We’ll probably never see the numbers but I’d bet that a few of the more popular channels are going to see a noticeable dip in their subscriber count next Monday. I wonder if there will be an uproar, an outcry, a new version of Bob’s Tank Army running rampant across the network?
You and I can agree that those suspended subscribers shouldn’t count in your totals but that doesn’t mean people will be happy to see their numbers drop, even a little. We’ve become so attached to those numbers – especially the ones that are visible to the public. You’ll have the same number of views you’ve always had but watching your subscriber count go from 1,200 to 999 is going to feel like a big hit in the face.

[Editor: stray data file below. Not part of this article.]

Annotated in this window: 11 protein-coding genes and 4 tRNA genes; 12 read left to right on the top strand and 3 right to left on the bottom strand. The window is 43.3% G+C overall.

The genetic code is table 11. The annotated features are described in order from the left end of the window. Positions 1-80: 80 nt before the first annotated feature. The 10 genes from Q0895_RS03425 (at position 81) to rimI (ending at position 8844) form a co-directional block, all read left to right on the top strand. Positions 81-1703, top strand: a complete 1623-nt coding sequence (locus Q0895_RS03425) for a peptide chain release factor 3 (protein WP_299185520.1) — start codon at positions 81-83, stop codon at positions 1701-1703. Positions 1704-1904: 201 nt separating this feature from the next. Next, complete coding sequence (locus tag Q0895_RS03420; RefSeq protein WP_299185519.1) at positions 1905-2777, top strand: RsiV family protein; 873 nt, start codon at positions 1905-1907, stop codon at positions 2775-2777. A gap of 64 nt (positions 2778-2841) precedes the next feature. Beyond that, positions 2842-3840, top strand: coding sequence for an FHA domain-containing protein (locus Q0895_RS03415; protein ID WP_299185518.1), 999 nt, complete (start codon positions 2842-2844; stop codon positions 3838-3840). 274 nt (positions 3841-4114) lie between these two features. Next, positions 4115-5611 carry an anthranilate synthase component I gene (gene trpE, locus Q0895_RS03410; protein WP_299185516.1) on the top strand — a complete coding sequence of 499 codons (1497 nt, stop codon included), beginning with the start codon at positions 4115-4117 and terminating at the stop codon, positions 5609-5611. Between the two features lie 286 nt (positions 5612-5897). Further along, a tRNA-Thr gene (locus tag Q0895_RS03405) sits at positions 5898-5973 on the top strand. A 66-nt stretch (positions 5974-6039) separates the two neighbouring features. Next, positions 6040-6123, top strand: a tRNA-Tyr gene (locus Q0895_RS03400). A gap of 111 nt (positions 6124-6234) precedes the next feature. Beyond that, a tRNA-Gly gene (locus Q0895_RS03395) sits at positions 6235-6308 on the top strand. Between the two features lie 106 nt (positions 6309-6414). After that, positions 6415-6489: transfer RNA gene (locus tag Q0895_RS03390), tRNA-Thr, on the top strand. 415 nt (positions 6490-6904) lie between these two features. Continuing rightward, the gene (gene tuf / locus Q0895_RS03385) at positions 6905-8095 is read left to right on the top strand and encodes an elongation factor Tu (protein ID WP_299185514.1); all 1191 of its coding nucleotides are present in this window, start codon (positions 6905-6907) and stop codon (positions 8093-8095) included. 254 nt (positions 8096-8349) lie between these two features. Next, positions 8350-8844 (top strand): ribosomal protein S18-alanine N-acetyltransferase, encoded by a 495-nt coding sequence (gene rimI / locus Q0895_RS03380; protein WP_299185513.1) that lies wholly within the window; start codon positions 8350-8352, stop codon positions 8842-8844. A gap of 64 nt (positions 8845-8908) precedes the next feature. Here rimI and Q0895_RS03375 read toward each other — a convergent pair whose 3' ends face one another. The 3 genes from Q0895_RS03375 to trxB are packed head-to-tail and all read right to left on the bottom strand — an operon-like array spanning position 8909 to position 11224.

After the June 16 clean-up, suspended accounts will be removed automatically on an ongoing basis so the dip will look like the normal ups and downs. And the change is reversible if the suspension is repealed.
YouTubers can be suspended for a long list of reasons. On the minor Terms of Service infractions, you have to be a repeat offender but they’ll take you down without warning for predatory behavior, severe cases of spam and policy violations such as hate speech and harassment.
YouTube uploaders often get banned for repeated copyright violations but I’d guess more people are banned simply for leaving comments that violate the terms of service.
Are there any numbers out there about the number of people who are suspended from YouTube on a monthly basis? I couldn’t find any but I’d love to know. Link me up in the comments if you know of such a stat.
Bottom line is this isn’t going to affect your marketing efforts at all. In fact, it’s going to help because it will give you a clearer picture of how many real people are watching what you post on YouTube. The big numbers might feel better but the smaller, accurate number is better for your bottom line.